First described is position-induced trading. Engines used in connection with automatic trading typically receive orders, which specify the instrument, trading direction, quantity and any other additional trading instructions (e.g., price limits). Exchanges typically support only a very limited range of basic order types, the most prevalent being limit orders (i.e., an order to buy a specified quantity of a security at or below a specified price, or to sell it at or above a specified price). Auto-trading engines are used to implement more complex order-types and trading strategies. Orders sent to these engines are called parent orders. The engines autonomously split the parent order into child-orders of the simple type supported by exchanges. Sending a parent order typically requires a knowledgeable human operator who enters orders into a trading system and later monitors and amends these as the situation changes. If, for example, stock was acquired off-exchange while an order is outstanding, the human operator would need to amend the quantity of the outstanding parent order to reflect the off-exchange trade.
The system of the present invention, however, does not rely on parent orders. Instead, the engine monitors positions in a position-keeping system and then works to reduce these to zero by directly placing orders in the market. An example of a position-keeping system is a table that stores the number of shares currently owned for any given stock. Position-keeping systems for trading purposes are kept up-to-date in real-time, and reflect any change in position instantaneously. Positions typically change as a result of trading activity, including on-exchange trades, off-exchange trades against clients or other counterparties, as well as share transfers from other internal accounts. If a human operator places orders in the market to unwind positions, the operator will have to update outstanding orders whenever positions change. An automated unwind engine eliminates the need for parent orders, and automates the task of position-management. One way in which the engine may accomplish this is described below with reference to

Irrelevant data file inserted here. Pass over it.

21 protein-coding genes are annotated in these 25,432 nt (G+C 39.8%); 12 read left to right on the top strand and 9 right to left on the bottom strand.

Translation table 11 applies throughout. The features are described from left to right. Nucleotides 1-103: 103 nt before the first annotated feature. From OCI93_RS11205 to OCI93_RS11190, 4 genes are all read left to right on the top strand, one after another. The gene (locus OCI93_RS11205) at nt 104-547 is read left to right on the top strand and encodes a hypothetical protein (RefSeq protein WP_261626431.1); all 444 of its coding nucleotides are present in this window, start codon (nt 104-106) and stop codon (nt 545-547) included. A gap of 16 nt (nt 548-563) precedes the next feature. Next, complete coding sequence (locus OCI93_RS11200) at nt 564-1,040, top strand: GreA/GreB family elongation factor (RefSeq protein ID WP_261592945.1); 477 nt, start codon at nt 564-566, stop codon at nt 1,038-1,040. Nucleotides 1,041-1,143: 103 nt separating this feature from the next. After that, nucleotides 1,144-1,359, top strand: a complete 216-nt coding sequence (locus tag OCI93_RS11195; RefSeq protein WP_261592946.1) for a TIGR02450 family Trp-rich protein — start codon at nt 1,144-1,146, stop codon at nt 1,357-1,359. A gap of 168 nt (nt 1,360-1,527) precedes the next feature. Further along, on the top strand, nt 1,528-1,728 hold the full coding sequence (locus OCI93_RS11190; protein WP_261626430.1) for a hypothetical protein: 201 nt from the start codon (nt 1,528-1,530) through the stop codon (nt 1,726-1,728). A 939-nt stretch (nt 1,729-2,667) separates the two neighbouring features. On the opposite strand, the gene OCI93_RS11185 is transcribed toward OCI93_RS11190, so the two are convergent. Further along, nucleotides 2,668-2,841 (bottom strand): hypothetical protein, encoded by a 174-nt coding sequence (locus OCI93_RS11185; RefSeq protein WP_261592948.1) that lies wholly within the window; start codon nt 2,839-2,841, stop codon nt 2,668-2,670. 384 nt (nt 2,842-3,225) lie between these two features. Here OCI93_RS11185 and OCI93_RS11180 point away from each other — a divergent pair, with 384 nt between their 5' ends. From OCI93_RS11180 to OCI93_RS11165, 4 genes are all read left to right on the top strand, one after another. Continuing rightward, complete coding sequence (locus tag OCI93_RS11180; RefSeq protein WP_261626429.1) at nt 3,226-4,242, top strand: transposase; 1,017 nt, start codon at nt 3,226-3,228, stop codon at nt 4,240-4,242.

This approach has a number of advantages over an order-driven system. First, there is no need for a knowledgeable human operator, given that the necessary orders are now placed and monitored by the engine. Market makers using the system only need to book trades into the position-keeping system to invoke the engine, something they would do in any event. Second, any changes in the firm's positions are immediately taken account of, without the need to cancel or amend existing orders, in view of the fact that the engine monitors all positions and initiates any necessary amendments to its outstanding orders, to ensure that positions are, indeed, decreasing to zero. Especially when trading risk, the firm's position changes frequently as market makers try to attract crosses (i.e., offsetting business to existing positions). The system also eliminates the need for a crossing engine, as trades will implicitly cross in the position-keeping system.
Next described is self-hedging optimized trade-out. Any instrument typically carries two types of risk: a) systematic risk, i.e., the risk of the overall market and sector risk, and b) unsystematic or idiosyncratic risk, which is risk specific to an instrument. The only way to reduce or eliminate instrument-specific risk is to trade-out as quickly as possible. However, market and sector risk can be reduced via hedging, i.e., by holding risk offsetting positions in other instruments. As any trading activity typically results in trading cost, these costs of trading into and out of a hedge position must be measured against its benefits. However, if already existing positions are kept for hedging purposes, trading costs are sunk costs. The present invention takes advantage of the hedging properties of already existing positions.
To trade out of an existing position, a stream of small tranches are placed and executed as limit orders in the market. This is illustrated in the flow diagram of